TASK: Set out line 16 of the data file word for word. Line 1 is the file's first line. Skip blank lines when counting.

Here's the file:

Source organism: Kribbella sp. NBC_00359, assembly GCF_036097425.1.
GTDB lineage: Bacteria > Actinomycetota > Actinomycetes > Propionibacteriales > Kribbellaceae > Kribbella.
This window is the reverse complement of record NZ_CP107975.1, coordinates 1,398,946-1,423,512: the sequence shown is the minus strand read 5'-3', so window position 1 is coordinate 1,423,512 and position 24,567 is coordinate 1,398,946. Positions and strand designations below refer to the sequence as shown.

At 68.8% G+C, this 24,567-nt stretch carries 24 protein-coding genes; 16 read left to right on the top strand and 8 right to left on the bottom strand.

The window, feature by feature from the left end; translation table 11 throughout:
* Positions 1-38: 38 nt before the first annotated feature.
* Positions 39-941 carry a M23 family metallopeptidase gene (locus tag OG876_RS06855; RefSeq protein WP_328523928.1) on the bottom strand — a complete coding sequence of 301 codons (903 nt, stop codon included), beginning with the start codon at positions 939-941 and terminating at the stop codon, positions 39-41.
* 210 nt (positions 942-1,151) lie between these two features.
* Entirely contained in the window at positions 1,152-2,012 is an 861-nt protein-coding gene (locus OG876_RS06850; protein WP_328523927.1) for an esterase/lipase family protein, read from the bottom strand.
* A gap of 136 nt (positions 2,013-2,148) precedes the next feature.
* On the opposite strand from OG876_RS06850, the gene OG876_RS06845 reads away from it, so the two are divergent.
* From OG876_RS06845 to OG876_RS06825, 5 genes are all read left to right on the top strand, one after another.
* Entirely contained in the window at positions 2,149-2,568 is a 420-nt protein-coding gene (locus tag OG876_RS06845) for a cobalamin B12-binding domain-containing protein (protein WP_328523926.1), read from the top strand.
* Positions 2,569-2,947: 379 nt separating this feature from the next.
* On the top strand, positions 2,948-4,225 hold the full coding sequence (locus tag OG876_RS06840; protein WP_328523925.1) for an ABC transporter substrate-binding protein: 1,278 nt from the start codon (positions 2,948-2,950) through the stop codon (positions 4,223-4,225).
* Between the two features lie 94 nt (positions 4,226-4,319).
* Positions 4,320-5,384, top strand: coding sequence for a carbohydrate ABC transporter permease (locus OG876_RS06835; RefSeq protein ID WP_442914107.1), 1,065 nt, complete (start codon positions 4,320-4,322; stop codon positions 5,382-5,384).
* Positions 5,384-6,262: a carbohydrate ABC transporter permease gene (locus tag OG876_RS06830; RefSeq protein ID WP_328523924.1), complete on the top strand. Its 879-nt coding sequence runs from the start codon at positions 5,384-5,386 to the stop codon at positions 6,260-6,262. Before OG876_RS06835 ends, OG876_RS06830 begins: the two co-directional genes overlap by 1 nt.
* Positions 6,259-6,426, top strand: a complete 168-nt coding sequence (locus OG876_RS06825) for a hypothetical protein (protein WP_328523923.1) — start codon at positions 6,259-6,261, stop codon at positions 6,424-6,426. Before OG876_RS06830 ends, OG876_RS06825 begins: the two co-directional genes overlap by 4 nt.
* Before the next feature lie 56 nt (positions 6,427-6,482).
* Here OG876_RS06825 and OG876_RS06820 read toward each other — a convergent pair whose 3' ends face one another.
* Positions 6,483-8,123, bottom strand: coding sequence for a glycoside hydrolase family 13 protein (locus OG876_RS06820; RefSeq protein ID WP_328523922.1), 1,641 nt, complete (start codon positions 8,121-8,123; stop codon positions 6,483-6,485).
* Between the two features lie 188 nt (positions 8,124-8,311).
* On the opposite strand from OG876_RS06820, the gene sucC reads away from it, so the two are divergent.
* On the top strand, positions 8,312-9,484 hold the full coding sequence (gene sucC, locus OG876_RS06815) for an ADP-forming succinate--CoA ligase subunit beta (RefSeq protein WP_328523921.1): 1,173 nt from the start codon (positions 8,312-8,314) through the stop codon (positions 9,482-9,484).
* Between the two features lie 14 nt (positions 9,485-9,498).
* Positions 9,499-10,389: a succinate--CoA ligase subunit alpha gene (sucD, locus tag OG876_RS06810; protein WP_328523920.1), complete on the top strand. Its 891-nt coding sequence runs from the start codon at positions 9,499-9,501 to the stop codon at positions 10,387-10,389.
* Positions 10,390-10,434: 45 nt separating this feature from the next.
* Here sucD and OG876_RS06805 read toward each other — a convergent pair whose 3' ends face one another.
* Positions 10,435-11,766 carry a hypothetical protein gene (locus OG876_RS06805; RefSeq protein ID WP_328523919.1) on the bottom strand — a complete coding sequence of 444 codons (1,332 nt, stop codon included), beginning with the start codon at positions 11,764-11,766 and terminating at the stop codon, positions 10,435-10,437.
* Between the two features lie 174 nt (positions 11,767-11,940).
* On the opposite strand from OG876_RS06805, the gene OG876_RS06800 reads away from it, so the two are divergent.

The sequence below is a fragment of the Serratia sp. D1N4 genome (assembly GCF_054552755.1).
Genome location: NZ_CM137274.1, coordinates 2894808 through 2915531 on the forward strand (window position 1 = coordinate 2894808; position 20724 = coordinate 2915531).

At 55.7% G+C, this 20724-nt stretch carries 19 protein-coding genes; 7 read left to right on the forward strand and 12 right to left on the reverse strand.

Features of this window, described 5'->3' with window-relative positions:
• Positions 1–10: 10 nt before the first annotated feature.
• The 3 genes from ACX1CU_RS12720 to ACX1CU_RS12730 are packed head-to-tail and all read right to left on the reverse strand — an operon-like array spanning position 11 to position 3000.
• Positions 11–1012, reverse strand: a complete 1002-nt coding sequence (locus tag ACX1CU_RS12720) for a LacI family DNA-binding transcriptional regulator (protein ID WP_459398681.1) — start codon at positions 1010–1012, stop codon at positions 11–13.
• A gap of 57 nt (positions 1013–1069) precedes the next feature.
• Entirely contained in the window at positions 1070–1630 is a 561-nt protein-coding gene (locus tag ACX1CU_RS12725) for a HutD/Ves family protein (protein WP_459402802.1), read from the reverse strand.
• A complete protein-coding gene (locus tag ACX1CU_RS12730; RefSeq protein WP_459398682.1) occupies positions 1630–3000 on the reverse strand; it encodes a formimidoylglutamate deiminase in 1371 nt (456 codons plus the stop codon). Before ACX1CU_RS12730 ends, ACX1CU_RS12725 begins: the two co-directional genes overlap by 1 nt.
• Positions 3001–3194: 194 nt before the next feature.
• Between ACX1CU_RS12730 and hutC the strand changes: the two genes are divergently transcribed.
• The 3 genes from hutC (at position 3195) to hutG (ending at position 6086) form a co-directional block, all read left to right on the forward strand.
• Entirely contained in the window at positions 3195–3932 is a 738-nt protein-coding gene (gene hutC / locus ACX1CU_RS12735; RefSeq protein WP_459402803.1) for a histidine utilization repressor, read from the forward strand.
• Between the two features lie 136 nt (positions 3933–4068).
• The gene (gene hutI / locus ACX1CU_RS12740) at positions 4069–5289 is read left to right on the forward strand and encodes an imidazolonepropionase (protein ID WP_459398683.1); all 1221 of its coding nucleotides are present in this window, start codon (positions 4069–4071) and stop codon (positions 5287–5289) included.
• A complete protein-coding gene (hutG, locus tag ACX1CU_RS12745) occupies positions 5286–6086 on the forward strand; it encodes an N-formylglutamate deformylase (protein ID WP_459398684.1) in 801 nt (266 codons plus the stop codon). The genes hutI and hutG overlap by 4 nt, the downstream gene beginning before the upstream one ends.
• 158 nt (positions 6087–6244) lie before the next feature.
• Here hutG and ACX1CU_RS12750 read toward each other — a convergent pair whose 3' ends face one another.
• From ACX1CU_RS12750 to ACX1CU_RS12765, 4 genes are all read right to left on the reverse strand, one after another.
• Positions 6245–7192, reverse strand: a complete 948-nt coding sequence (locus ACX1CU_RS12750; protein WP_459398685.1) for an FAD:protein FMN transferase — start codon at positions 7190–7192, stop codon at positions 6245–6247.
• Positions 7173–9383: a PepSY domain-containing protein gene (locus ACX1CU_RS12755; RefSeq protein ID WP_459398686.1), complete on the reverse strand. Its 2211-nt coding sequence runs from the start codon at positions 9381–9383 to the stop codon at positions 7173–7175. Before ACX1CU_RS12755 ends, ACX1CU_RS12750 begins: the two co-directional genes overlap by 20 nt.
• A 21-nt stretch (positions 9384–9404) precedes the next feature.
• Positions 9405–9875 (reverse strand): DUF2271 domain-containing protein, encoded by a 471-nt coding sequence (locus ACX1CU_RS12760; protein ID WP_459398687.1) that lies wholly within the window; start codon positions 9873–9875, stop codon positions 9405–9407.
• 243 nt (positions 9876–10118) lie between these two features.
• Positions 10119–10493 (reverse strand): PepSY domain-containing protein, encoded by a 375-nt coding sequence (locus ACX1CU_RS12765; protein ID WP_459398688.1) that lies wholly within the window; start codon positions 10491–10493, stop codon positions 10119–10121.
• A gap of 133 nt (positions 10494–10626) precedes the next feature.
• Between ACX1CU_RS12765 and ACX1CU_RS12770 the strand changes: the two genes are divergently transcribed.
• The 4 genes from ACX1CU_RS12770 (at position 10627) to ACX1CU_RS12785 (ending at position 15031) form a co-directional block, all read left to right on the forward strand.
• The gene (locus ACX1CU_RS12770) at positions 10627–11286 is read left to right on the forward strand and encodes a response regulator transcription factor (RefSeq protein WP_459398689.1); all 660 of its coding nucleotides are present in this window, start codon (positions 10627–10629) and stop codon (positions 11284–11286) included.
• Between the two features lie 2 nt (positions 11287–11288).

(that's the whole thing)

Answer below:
* Between the two features lie 94 nt (positions 4,226-4,319).